Tag Archives: Institutions

New Zealand: Salmond on abuse of democratic freedoms

Dame Anne Salmond [stuff.co.nz] 1 ### stuff.co.nz Last updated 10:57 13/01/2015 — Dominion Post
Erosion of democratic rights
By Dame Anne Salmond
OPINION In the wake of the shooting of cartoonists and journalists in Paris, political leaders in New Zealand have expressed shock and horror, and their support for those who uphold freedom of expression in other countries.
What about freedom of speech and thought at home, however?
Over the past decade or so, politicians seeking to uphold their own power have abused democratic freedoms in New Zealand. Journalists including Jon Stephenson (for reporting on New Zealand’s involvement in Afghanistan), Andrea Vance (over a suspected leak of a report about the GCSB spy agency), and Nicky Hager (for exposing scurrilous relationships between senior politicians and muck-raking bloggers) have been intimidated and attacked.
While our leaders do not shoot people, they work with others to try to ruin the lives and careers of those who disagree with them. The means may be different, but the intent is the same. One way or another, their critics (however valid their points of view might be) must be silenced.

It is not just outspoken individuals who are at risk. Institutions that are the bulwarks of our democracy have been undermined. Since the 1980s, the civil service, which is supposed to offer informed, impartial advice to politicians, has been brought under ministerial control, and instead of serving civil society now largely serves its political masters.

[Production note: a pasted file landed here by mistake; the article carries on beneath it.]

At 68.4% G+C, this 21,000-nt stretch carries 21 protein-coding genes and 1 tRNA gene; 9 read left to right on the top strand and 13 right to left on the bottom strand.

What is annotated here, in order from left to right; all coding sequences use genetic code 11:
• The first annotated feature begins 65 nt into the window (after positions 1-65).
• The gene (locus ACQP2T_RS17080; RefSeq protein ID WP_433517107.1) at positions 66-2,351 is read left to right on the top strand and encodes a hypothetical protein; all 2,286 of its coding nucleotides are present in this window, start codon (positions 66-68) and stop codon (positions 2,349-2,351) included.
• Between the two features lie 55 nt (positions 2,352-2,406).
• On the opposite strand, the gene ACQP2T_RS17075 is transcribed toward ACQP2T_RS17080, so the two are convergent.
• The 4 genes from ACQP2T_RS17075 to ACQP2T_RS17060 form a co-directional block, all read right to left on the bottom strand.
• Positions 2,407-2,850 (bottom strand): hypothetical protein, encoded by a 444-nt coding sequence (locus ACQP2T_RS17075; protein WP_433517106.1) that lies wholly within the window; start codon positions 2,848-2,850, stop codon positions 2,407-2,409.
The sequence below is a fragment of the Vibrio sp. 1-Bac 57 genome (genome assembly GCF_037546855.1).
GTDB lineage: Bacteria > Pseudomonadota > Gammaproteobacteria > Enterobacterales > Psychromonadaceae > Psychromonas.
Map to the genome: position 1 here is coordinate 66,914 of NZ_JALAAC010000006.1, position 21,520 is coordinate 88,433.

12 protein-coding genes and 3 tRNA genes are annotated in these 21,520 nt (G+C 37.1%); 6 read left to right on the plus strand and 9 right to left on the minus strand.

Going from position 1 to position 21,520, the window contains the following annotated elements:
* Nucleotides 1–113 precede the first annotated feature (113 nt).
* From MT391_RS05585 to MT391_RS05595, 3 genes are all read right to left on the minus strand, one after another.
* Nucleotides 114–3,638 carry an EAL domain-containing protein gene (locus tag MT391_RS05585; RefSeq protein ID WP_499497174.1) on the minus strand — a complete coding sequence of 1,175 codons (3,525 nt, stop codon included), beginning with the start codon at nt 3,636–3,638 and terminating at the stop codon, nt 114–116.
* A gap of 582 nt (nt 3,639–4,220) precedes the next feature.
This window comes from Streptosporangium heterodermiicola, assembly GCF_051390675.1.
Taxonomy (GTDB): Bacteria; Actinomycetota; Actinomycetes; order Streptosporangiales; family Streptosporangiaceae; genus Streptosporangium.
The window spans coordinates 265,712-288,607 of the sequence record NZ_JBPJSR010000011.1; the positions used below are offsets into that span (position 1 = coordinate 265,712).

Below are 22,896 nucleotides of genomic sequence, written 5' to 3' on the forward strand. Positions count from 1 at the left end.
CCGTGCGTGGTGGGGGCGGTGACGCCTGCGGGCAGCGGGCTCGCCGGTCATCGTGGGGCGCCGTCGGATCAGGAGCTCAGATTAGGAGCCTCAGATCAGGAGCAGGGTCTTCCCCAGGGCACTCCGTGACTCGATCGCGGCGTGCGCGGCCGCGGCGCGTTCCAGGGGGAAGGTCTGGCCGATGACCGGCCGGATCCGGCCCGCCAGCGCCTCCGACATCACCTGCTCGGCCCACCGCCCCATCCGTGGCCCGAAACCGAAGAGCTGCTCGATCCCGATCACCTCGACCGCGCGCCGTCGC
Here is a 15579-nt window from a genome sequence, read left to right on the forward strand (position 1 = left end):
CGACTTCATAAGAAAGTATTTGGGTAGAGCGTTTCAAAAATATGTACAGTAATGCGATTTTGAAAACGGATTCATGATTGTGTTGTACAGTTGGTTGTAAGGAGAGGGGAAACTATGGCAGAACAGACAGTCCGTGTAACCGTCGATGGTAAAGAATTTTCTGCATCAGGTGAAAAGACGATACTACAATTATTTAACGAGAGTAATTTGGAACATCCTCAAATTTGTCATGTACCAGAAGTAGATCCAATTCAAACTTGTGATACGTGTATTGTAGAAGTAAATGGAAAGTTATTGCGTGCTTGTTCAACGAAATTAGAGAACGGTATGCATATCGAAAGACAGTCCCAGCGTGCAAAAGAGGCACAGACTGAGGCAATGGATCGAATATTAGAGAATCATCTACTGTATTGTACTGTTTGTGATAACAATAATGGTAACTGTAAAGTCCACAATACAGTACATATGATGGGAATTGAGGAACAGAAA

The freedom of the press has been compromised, for instance in the wake of the teapot tape scandal, when newspaper offices were raided in an effort to prevent the publication of those recordings, or when improper pressure is brought to bear on journalists and media outlets for partisan political purposes.
While H L Mencken defined good journalism as “afflicting the comfortable, and comforting the afflicted”, much journalism in New Zealand now does the opposite. Read more

█ Dame Anne Salmond is a Distinguished Professor at the University of Auckland. She was the 2013 Kiwibank New Zealander of the Year.

Anthony Robins at The Standard says:
“Salmond goes on to cover attacks on “The independence of the judiciary and the rule of law”, “Independent statutory bodies”, “Freedom of thought and inquiry in universities and Crown Research Institutes” and “Radical extensions of the powers of the SIS and the GCSB” […] It’s an excellent article, and a depressing summary of the state of NZ.” Link

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Posted by Elizabeth Kerr

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RNZ: Cost of economic crime

My conclusion (which should sound vaguely familiar) – our priorities as a country are completely screwed. If we put as much energy into cracking down on economic crime as we did chasing welfare cheats – we could afford a proper welfare system…. –Anthony Robins, The Standard 21.10.14

### radionz.co.nz Updated at 1:17 pm on 19 October 2014
Sunday Morning – sunday@radionz.co.nz
Economic crime costs up to $9.4bn
By Jeremy Rose